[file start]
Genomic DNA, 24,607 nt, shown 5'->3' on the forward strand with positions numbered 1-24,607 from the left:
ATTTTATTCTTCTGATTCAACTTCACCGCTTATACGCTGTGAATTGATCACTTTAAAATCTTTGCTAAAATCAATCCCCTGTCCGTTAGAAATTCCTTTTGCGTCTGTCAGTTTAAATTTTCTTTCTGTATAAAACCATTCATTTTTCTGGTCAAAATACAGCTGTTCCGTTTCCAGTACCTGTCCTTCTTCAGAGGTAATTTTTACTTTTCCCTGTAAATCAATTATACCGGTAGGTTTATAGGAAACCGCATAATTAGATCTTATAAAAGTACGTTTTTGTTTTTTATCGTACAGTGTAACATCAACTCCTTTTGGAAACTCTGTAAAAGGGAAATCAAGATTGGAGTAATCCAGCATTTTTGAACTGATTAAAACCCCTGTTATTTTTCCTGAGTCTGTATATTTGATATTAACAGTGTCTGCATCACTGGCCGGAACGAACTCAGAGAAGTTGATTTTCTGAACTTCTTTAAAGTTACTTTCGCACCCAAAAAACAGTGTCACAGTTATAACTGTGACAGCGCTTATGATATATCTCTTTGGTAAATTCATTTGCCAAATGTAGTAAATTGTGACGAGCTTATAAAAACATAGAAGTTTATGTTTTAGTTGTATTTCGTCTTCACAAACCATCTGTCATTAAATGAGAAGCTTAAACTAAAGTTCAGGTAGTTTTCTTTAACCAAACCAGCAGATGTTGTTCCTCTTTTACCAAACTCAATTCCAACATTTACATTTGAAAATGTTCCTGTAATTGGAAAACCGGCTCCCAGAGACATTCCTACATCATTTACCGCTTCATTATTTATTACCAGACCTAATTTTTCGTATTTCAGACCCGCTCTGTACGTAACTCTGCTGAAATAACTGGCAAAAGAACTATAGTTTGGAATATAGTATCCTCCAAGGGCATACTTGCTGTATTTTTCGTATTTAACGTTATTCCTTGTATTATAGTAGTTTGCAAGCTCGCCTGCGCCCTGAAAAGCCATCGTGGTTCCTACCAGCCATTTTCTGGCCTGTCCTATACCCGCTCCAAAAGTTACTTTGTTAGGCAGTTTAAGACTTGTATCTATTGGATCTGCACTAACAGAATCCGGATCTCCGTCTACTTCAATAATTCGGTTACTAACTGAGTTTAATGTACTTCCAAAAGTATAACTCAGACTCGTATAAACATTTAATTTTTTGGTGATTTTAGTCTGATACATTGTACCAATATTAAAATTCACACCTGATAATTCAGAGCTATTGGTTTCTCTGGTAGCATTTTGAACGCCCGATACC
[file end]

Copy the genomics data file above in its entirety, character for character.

Genomic DNA, 24,607 nt, shown 5'->3' on the forward strand with positions numbered 1-24,607 from the left:
ATTTTATTCTTCTGATTCAACTTCACCGCTTATACGCTGTGAATTGATCACTTTAAAATCTTTGCTAAAATCAATCCCCTGTCCGTTAGAAATTCCTTTTGCGTCTGTCAGTTTAAATTTTCTTTCTGTATAAAACCATTCATTTTTCTGGTCAAAATACAGCTGTTCCGTTTCCAGTACCTGTCCTTCTTCAGAGGTAATTTTTACTTTTCCCTGTAAATCAATTATACCGGTAGGTTTATAGGAAACCGCATAATTAGATCTTATAAAAGTACGTTTTTGTTTTTTATCGTACAGTGTAACATCAACTCCTTTTGGAAACTCTGTAAAAGGGAAATCAAGATTGGAGTAATCCAGCATTTTTGAACTGATTAAAACCCCTGTTATTTTTCCTGAGTCTGTATATTTGATATTAACAGTGTCTGCATCACTGGCCGGAACGAACTCAGAGAAGTTGATTTTCTGAACTTCTTTAAAGTTACTTTCGCACCCAAAAAACAGTGTCACAGTTATAACTGTGACAGCGCTTATGATATATCTCTTTGGTAAATTCATTTGCCAAATGTAGTAAATTGTGACGAGCTTATAAAAACATAGAAGTTTATGTTTTAGTTGTATTTCGTCTTCACAAACCATCTGTCATTAAATGAGAAGCTTAAACTAAAGTTCAGGTAGTTTTCTTTAACCAAACCAGCAGATGTTGTTCCTCTTTTACCAAACTCAATTCCAACATTTACATTTGAAAATGTTCCTGTAATTGGAAAACCGGCTCCCAGAGACATTCCTACATCATTTACCGCTTCATTATTTATTACCAGACCTAATTTTTCGTATTTCAGACCCGCTCTGTACGTAACTCTGCTGAAATAACTGGCAAAAGAACTATAGTTTGGAATATAGTATCCTCCAAGGGCATACTTGCTGTATTTTTCGTATTTAACGTTATTCCTTGTATTATAGTAGTTTGCAAGCTCGCCTGCGCCCTGAAAAGCCATCGTGGTTCCTACCAGCCATTTTCTGGCCTGTCCTATACCCGCTCCAAAAGTTACTTTGTTAGGCAGTTTAAGACTTGTATCTATTGGATCTGCACTAACAGAATCCGGATCTCCGTCTACTTCAATAATTCGGTTACTAACTGAGTTTAATGTACTTCCAAAAGTATAACTCAGACTCGTATAAACATTTAATTTTTTGGTGATTTTAGTCTGATACATTGTACCAATATTAAAATTCACACCTGATAATTCAGAGCTATTGGTTTCTCTGGTAGCATTTTGAACGCCCGATACC